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Saturday, October 24, 2020

Ross Anderson

Ross Anderson is a founding member of the Rainshadow Journal collective. He retired to Port Townsend after 30 years of journalism at the Seattle Times.

The Olympic Peninsula’s Hidden State Park Gem that’s Largely Unused

Eventually, this gem on Discovery Bay is destined to be discovered. Miller is at the top of the state’s list for development. More than a decade ago, State Parks convened public meetings to discuss longterm plans with hopes of opening as early as 2013. But those plans got pushed to a back burner with the recession, and Covid economics are likely to keep it there indefinitely.

Senior City: Port Townsend’s Boomer Invasion

For decades, Seattle boomers have been tripping off to Port Townsend for weekends of beach walks, wooden...

COVID Casualties: Another Northwest Institution Says Goodbye

Experienced woodworkers might put it all together in a couple of weeks, but amateurs spend months, working weekends and calling Pygmy now and then for advice. And no doubt many of those kits remain boxed or partially constructed, stowed in the garage rafters.

Real Police Reform? Begin With Who’s Recruited

To break through the police “blue curtain,” departments should start by raising the minimum age which, in Seattle and most departments, is just 21.

When Port Townsend Needed A General Store

Community-owned stores are more familiar in small Midwest towns, most of which sell groceries in what are sometimes called “food deserts,” rural areas that can’t support a supermarket. But mercantile stores are another matter.

Why Does The Seattle Times Win So Many Pulitzers?

Like newspapers everywhere, the Times has been decimated by plummeting circulation and ad revenue, by repeated layoffs and slashed budgets. The stately art deco office building and modern printing plant are long gone. But the paper continues to pursue gutsy journalism and national prizes.

Extreme Distancing: A One-Man Island

As the sole resident of Protection Island, the two-mile long bird refuge at the entrance to Discovery Bay, west of Port Townsend, Marty Bluewater has to be one of the best-distanced souls in Puget Sound country.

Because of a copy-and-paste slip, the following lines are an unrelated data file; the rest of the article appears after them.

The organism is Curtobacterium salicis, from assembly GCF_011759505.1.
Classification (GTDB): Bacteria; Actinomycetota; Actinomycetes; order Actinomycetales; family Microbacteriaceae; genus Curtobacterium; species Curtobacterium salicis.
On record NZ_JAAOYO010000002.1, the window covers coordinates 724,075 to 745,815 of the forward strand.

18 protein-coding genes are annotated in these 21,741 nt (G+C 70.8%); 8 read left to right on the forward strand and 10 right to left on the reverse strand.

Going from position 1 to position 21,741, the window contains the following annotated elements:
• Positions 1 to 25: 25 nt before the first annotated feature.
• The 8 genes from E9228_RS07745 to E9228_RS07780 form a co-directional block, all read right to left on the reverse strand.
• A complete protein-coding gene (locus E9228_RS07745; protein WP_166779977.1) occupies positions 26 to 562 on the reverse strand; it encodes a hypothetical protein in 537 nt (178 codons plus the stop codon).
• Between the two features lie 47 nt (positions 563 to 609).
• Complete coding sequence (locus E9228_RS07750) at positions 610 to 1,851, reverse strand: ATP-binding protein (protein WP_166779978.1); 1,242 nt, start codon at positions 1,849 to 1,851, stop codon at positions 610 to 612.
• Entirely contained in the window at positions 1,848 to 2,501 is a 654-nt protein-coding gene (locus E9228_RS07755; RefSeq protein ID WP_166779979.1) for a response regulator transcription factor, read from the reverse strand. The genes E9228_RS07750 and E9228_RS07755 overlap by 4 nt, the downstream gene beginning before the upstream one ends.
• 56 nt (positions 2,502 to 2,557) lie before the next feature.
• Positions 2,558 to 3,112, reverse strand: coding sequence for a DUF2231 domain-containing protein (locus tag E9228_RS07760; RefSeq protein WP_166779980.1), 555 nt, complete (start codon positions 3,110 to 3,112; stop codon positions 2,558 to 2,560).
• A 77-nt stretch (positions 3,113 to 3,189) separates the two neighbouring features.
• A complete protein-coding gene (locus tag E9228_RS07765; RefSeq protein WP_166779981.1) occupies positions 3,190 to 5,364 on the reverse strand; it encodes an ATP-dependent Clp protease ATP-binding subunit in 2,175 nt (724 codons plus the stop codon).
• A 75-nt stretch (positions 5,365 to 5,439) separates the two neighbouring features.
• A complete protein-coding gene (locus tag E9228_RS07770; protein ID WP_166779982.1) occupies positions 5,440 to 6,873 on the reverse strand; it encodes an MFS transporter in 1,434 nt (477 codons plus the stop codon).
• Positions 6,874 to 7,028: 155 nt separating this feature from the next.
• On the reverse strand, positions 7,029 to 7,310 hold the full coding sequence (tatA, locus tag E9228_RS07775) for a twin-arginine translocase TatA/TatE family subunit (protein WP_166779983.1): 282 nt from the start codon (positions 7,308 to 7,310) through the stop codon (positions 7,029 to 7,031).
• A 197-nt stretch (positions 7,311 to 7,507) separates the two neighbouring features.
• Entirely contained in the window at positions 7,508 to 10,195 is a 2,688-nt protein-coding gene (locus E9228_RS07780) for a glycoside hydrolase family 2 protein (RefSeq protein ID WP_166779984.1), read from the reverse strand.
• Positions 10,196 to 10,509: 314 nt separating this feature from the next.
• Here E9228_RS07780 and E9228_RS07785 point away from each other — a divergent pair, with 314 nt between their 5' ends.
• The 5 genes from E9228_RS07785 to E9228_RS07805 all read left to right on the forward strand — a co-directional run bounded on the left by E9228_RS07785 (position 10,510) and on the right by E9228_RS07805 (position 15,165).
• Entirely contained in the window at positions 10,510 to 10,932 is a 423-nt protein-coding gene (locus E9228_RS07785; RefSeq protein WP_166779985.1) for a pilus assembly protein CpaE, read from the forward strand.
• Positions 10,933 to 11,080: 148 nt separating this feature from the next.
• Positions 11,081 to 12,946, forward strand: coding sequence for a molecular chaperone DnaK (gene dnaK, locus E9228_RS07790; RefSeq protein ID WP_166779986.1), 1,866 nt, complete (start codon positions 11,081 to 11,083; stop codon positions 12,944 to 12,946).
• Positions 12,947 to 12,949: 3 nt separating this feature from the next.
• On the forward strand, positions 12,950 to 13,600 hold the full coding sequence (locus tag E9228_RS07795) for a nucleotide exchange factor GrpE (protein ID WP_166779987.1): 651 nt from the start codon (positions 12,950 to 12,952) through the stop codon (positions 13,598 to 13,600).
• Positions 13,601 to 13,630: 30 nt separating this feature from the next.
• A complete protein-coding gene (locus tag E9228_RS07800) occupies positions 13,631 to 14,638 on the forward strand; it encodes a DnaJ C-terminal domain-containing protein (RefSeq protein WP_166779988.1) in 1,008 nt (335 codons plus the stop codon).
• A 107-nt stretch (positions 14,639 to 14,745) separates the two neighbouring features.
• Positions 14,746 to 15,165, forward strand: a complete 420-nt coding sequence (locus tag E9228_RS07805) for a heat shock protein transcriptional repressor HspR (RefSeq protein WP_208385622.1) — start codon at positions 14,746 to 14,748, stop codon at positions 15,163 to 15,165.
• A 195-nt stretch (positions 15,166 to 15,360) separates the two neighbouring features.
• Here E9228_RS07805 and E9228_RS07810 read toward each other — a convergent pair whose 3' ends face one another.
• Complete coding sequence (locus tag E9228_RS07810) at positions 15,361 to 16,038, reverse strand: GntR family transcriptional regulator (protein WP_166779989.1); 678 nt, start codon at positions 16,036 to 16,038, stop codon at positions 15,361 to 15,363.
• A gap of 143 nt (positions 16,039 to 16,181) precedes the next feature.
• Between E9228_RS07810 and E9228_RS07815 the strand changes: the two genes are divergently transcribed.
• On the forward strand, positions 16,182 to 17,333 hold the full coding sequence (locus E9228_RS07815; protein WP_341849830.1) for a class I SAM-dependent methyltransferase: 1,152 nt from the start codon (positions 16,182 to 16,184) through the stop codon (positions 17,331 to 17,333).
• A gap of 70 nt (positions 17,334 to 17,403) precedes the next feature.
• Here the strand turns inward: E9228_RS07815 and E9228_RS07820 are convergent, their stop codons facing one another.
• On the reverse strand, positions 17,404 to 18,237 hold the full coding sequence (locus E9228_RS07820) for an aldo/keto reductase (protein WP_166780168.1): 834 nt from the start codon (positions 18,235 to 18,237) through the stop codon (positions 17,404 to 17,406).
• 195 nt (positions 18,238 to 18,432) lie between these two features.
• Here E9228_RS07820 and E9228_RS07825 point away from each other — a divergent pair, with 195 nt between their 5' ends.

Extinction Event? Local Newspapers and Weeklies may not Survive the Virus

As small newspapers disappear, the impacts are largely cultural and intangible. The good ones tell readers what their local town council is up to, who’s running for mayor, or what caused that car crash on the highway through town.

Latest Post Alley Posts

Yes, I Speak Car Repair: My R2-D2 Strut Bracings Are Shot?

The trick is to run out the clock by asking a lot of seemingly-dumb questions until, exhausted, the scammers are ready for a low-ball offer.

Three WA Congressional Races that Explain Current Washington Politics

The “Berniecrat” wing of the Democratic Party misfired this year with scattershot challengers to Reps. Kilmer and Rick Larsen, candidates who cheered on the Capitol Hill occupied zone in Seattle. Rep. Adam Smith, in the 9th District, blew away left opponents in 2016 and 2018. Running in the 10th, Beth Doglio is the most credible hope of the “blue-green” left of labor and environmental activists.

A Dog’s Take on The Lewis & Clark and on that Black Dog Depression

The book is narrated by Meriwether Lewis’ dog, Seaman, a Newfoundland. As such it is a great introduction to this important chapter in American history. And there really was a “Seaman.”

The Real Winner: Kristen Welker

The president came out second best to Biden, losing out on most issues with defensive responses ("it was China's fault"), looks-will-kill glares, frantic accordion hands, and obvious lies.

Goooooooal! (Not)

Biden talked of kids “torn from the arms” of parents; Trump went on about coyotes and cartels, murderers and rapists. Biden promised a “path to citizenship” for millions and preservation of DACA. It went downhill from there, Trump declared himself “the least racist person in the room” and appeared totally incoherent on climate change.